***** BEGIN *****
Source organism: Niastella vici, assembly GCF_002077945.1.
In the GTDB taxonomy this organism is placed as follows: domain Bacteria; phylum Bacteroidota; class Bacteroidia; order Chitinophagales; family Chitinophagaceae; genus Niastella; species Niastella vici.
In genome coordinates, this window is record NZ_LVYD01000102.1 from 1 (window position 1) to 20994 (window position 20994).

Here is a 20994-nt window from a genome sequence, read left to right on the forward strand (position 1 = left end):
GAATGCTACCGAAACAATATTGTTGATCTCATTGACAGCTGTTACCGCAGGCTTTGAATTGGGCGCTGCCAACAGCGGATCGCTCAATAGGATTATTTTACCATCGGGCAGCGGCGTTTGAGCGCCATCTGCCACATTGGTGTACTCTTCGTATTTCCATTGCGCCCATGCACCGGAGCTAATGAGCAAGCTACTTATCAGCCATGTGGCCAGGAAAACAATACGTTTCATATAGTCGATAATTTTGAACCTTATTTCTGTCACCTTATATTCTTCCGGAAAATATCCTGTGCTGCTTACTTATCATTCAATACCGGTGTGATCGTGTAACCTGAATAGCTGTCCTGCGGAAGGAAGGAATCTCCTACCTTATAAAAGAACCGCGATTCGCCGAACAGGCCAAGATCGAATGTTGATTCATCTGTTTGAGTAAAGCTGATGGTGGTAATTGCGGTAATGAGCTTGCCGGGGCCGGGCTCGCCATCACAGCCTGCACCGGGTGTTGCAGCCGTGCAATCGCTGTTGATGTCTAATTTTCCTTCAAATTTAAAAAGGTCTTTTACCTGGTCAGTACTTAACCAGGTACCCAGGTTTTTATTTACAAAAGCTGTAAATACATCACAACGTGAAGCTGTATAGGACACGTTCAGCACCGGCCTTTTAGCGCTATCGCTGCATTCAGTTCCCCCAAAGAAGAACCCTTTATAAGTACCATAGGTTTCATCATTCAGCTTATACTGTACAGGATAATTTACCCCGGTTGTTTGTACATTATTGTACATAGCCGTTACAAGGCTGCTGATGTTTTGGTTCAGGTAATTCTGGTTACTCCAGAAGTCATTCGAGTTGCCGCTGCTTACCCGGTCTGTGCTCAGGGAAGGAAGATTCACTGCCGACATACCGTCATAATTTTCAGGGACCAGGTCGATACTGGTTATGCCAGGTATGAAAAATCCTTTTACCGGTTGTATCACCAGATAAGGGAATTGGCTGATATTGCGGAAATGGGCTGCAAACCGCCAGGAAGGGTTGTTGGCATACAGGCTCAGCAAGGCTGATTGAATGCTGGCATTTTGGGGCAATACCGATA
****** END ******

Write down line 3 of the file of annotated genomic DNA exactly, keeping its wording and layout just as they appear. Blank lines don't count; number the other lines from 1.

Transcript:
In genome coordinates, this window is record NZ_LVYD01000102.1 from 1 (window position 1) to 20994 (window position 20994).